Women make up almost half of all students in law and medical schools these days, but they still lag behind in business schools. That inevitably plays a role in women’s underrepresentation in C-suites across the country: They simply don’t have as many credentials. The New York Times reports on a few innovative program designed to increase the ranks of women in B-school.
One typical partnership, between the European Institute of Business Administration, in France, and the American-based Forté Foundation, uses mentoring, networking help, and financial aid to nudge women to leadership roles.
The point is to lift women above the critical mass required to feel comfortable speaking up in class and make their voices heard more broadly. At the French school, women made up just 17% of students in 2005 and 33% today. “When women are only 17 percent of the group, they are far less likely to speak up,” one professor told the Times. “When they are over 30 percent you can be sure they are raising the issues important to them.”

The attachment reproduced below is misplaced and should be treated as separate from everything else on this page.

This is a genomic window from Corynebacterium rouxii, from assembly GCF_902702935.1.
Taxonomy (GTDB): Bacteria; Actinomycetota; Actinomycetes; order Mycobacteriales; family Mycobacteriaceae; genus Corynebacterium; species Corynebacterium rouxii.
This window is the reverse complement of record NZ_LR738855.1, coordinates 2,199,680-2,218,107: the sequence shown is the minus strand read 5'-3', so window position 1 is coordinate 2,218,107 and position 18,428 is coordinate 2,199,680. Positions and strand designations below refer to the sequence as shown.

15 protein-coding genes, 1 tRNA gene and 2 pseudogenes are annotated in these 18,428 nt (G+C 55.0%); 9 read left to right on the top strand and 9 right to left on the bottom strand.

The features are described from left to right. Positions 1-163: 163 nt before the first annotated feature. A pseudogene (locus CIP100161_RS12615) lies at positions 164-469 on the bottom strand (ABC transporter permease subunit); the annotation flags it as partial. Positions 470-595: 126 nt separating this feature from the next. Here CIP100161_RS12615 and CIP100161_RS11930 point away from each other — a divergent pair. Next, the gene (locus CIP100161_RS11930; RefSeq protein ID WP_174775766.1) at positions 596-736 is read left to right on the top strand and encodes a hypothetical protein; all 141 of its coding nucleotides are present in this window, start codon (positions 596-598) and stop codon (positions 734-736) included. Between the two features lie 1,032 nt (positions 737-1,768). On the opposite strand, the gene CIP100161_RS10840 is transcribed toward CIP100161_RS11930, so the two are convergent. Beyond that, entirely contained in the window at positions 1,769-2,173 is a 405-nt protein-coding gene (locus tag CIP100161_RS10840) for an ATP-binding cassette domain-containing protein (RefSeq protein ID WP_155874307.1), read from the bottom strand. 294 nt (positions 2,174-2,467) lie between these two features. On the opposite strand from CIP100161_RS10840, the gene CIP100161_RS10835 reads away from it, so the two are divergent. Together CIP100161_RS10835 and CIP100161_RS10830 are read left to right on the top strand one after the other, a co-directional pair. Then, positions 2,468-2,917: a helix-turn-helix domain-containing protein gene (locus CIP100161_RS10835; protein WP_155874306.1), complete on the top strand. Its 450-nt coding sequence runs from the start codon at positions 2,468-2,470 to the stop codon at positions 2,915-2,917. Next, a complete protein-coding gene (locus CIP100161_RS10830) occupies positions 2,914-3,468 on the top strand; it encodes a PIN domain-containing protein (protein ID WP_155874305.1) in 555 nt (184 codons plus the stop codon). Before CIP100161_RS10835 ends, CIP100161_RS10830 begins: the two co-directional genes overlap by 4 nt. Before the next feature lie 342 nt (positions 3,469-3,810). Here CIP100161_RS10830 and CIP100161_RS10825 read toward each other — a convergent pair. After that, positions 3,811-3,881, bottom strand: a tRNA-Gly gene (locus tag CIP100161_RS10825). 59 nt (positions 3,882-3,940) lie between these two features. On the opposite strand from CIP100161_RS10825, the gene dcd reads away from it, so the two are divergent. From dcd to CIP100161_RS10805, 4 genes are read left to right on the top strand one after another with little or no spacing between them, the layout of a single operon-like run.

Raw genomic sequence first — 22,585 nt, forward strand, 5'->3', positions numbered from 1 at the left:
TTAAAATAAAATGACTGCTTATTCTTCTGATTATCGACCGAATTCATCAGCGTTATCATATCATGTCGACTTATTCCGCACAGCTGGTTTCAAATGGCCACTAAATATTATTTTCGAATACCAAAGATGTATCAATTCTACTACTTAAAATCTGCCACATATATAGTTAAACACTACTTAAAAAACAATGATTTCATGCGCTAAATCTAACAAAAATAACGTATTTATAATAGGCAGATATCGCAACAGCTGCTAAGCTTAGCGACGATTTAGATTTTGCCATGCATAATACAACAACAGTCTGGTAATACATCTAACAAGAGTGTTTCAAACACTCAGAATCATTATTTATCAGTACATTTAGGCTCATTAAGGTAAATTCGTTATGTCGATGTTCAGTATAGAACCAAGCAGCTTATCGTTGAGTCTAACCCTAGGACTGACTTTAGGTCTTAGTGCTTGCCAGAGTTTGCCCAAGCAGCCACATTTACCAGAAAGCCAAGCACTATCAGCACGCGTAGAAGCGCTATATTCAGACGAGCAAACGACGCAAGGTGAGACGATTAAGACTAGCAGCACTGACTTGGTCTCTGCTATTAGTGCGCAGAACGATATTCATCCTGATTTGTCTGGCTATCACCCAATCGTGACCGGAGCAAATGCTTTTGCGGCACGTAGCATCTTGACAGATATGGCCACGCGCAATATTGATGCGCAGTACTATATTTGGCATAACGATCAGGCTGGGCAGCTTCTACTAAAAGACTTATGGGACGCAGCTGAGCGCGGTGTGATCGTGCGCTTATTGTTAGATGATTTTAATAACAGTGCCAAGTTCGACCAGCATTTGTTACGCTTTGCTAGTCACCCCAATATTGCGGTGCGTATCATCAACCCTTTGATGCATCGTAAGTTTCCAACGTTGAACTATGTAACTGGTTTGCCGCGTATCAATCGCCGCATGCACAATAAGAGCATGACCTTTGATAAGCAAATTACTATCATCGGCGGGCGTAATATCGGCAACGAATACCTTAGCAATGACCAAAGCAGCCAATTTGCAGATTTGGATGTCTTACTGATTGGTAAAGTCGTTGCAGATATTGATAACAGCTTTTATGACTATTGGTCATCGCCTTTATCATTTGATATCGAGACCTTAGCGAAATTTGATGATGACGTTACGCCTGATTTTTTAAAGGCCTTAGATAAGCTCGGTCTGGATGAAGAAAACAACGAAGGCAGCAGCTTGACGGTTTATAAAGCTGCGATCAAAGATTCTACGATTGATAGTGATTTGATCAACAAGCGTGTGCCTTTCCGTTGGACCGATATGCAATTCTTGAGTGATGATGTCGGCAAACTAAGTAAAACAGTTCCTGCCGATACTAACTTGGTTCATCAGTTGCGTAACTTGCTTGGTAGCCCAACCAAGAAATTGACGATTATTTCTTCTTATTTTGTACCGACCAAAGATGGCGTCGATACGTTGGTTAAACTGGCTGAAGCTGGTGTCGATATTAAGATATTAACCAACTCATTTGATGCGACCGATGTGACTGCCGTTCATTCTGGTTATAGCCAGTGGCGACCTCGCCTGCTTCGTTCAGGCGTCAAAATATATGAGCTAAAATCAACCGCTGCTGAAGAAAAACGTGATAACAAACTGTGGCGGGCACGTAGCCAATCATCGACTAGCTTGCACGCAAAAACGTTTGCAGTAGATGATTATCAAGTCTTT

This is a great reminder that diversity of all kinds is not only about quality, as we often like to think, but quantity. If a brilliant woman squeaks into a traditionally male space on her own merits, that’s fantastic. But unless she’s truly at ease excelling in that environment, she’s unlikely to rise to her full potential. That’s not an argument for quotas, but it is a reminder that the idea of a “critical mass” is a crucial one when it comes to diversifying the ranks of leadership.